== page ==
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MLB, MLBPA make landmark CBA move

Major League Baseball and the Major League Baseball Players Association (MLBPA) have agreed to make an early start on devising a new collective bargaining agreement (CBA) in what is deemed an unprecedented move amid growing unrest among the sport’s stars.

The announcement was made yesterday (Thursday) as part of the introduction of a series of rule changes scheduled to go into effect over the next two seasons. These include expanded playing rosters and a three-batter minimum for pitchers, while MLB has agreed to drop its drive for pitch clocks to be introduced until 2022 at the earliest.

In December 2016, the owners of MLB clubs agreed to the proposed terms of a new CBA, through which labour peace was allowed to continue in the North American league. The five-year CBA, which is scheduled to run through the 2021 season, was first unveiled in November 2016 – just hours before the expiration of the previous contract – in a move to avoid the prospect of a first lockout in the sport for over two decades.

In normal circumstances, MLB and the MLBPA would have commenced talks on a fresh CBA in March 2021 but tensions have been rising between players and the league. Players have been angered by the slow free-agent market that has resulted from the introduction of the current CBA. With only weeks to the new season, star players such as Craig Kimbrel and Dallas Keuchel remain unsigned.

Indeed, the MLBPA’s executive director Tony Clark last month stated fans should question the value of buying tickets for certain teams. Clark made the move in response to comments from MLB commissioner Rob Manfred, who suggested that star players being without contracts was down to them being unrealistic in their pay demands.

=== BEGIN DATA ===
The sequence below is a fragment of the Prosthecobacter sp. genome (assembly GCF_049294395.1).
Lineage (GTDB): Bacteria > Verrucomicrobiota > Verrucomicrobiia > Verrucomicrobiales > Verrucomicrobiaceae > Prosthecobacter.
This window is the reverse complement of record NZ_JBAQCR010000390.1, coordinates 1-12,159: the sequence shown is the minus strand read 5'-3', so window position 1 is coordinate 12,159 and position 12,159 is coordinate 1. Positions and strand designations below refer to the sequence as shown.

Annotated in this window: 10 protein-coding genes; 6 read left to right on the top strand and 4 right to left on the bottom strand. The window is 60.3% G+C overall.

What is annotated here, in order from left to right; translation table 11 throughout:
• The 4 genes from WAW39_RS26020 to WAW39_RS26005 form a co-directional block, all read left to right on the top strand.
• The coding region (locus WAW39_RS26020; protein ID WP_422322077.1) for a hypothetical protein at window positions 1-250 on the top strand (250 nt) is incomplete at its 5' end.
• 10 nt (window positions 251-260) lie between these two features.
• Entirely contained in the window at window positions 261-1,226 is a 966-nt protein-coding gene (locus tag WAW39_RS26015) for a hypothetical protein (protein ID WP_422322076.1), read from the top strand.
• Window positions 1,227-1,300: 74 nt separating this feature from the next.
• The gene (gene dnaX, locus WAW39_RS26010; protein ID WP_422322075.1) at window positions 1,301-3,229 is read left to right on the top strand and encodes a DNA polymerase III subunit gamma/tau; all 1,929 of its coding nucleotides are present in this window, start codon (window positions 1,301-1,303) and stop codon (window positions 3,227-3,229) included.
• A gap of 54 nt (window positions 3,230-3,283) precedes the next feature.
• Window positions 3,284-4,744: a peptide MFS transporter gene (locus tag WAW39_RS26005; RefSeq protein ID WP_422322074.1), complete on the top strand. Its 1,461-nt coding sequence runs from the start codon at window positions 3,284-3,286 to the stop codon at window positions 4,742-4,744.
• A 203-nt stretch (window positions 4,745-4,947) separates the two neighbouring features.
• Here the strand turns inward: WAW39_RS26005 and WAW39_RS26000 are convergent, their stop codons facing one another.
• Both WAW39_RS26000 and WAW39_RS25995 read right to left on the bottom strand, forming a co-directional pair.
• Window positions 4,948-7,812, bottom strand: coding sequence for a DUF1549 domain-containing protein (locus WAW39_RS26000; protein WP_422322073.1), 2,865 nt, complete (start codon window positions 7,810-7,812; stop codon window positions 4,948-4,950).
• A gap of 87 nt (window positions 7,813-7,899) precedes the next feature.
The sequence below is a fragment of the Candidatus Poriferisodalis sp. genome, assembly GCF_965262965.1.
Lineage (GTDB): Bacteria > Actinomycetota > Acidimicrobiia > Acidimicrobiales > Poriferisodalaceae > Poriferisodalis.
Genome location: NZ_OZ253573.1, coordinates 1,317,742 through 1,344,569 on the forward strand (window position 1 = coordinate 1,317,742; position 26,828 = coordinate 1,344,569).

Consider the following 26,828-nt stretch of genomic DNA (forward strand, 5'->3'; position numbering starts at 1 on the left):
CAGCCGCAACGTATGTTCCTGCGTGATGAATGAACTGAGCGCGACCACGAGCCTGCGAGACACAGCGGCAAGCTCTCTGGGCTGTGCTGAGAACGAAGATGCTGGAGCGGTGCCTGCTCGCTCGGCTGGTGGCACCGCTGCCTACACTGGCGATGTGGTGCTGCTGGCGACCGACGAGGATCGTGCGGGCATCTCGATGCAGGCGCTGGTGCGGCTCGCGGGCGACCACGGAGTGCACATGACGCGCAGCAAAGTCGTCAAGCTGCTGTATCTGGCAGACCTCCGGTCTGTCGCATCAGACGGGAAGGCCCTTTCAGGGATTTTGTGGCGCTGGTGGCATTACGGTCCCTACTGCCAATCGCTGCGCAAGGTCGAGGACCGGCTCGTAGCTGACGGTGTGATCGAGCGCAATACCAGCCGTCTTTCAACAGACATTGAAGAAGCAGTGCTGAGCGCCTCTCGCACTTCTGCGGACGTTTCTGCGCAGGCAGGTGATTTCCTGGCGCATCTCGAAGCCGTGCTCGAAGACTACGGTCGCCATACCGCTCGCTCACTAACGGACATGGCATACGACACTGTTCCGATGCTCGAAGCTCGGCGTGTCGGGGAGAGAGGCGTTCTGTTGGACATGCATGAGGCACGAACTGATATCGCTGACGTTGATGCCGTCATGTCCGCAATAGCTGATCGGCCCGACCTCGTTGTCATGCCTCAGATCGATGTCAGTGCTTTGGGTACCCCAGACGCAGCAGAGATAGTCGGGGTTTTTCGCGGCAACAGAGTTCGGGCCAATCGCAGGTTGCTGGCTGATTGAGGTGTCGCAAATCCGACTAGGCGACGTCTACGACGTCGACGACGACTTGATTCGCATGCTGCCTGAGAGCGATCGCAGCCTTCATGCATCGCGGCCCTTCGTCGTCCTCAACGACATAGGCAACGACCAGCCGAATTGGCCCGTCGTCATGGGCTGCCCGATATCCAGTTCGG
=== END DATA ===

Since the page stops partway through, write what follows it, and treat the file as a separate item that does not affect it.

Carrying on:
The union believes MLB has been slow to introduce changes designed to make the game more appealing. Average attendances at MLB ballparks have fallen for three consecutive seasons, and last year dropped below 30,000 for the first time since 2003.

Yesterday’s announcement is seen as unprecedented as none of the previous 11 CBAs, dating back to 1966, were renegotiated mid-agreement. “It remains to be seen what the union’s going to ask for, what we’re going to ask for and whether we reach an agreement,” MLB deputy commissioner Dan Halem said, according to the Associated Press news agency. “It’s a positive sign we were able to reach an agreement with the union on rule changes and hopefully we can build on that.”

Clark added: “I think the common ground that we were able to find here has cracked open a door to a broader conversion. And that broader conversion we believe is necessary and in the best interest of both parties. How things manifest themselves moving forward remains to be seen.”

MLB’s last lockout ran from August 12, 1994 to April 2, 1995, resulting in the cancellation of the 1994 World Series.

Read this: Local initiatives offer solutions to Major League Baseball’s national attendance problem

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